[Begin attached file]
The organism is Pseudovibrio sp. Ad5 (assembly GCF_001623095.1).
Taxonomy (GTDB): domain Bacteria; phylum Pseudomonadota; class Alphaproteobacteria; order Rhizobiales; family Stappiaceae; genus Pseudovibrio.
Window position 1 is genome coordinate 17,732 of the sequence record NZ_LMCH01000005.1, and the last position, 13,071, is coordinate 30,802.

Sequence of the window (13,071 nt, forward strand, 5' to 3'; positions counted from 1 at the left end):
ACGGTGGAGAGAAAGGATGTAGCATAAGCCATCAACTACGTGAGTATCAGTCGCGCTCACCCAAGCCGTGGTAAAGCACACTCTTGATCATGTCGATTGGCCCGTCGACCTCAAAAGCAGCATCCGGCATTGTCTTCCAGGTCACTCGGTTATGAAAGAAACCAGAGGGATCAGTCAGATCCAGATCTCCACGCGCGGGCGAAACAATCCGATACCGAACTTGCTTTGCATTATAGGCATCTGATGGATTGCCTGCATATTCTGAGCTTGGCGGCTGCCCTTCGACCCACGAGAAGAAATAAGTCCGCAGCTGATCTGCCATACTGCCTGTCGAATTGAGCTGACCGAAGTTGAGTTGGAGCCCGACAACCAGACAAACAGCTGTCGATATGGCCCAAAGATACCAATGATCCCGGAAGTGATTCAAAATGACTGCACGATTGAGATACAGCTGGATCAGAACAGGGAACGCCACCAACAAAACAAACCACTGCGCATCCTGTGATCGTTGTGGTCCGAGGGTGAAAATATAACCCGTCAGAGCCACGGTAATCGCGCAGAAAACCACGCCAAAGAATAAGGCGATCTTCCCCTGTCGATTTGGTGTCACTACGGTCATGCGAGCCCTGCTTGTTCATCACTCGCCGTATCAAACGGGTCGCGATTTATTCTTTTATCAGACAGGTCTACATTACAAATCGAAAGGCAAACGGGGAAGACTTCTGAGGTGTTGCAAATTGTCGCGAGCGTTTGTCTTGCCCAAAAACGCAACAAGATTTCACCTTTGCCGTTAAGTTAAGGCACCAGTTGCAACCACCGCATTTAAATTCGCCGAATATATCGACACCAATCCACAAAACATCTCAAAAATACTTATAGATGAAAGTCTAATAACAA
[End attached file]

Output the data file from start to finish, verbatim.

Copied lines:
The organism is Pseudovibrio sp. Ad5 (assembly GCF_001623095.1).
Taxonomy (GTDB): domain Bacteria; phylum Pseudomonadota; class Alphaproteobacteria; order Rhizobiales; family Stappiaceae; genus Pseudovibrio.
Window position 1 is genome coordinate 17,732 of the sequence record NZ_LMCH01000005.1, and the last position, 13,071, is coordinate 30,802.

Sequence of the window (13,071 nt, forward strand, 5' to 3'; positions counted from 1 at the left end):
ACGGTGGAGAGAAAGGATGTAGCATAAGCCATCAACTACGTGAGTATCAGTCGCGCTCACCCAAGCCGTGGTAAAGCACACTCTTGATCATGTCGATTGGCCCGTCGACCTCAAAAGCAGCATCCGGCATTGTCTTCCAGGTCACTCGGTTATGAAAGAAACCAGAGGGATCAGTCAGATCCAGATCTCCACGCGCGGGCGAAACAATCCGATACCGAACTTGCTTTGCATTATAGGCATCTGATGGATTGCCTGCATATTCTGAGCTTGGCGGCTGCCCTTCGACCCACGAGAAGAAATAAGTCCGCAGCTGATCTGCCATACTGCCTGTCGAATTGAGCTGACCGAAGTTGAGTTGGAGCCCGACAACCAGACAAACAGCTGTCGATATGGCCCAAAGATACCAATGATCCCGGAAGTGATTCAAAATGACTGCACGATTGAGATACAGCTGGATCAGAACAGGGAACGCCACCAACAAAACAAACCACTGCGCATCCTGTGATCGTTGTGGTCCGAGGGTGAAAATATAACCCGTCAGAGCCACGGTAATCGCGCAGAAAACCACGCCAAAGAATAAGGCGATCTTCCCCTGTCGATTTGGTGTCACTACGGTCATGCGAGCCCTGCTTGTTCATCACTCGCCGTATCAAACGGGTCGCGATTTATTCTTTTATCAGACAGGTCTACATTACAAATCGAAAGGCAAACGGGGAAGACTTCTGAGGTGTTGCAAATTGTCGCGAGCGTTTGTCTTGCCCAAAAACGCAACAAGATTTCACCTTTGCCGTTAAGTTAAGGCACCAGTTGCAACCACCGCATTTAAATTCGCCGAATATATCGACACCAATCCACAAAACATCTCAAAAATACTTATAGATGAAAGTCTAATAACAA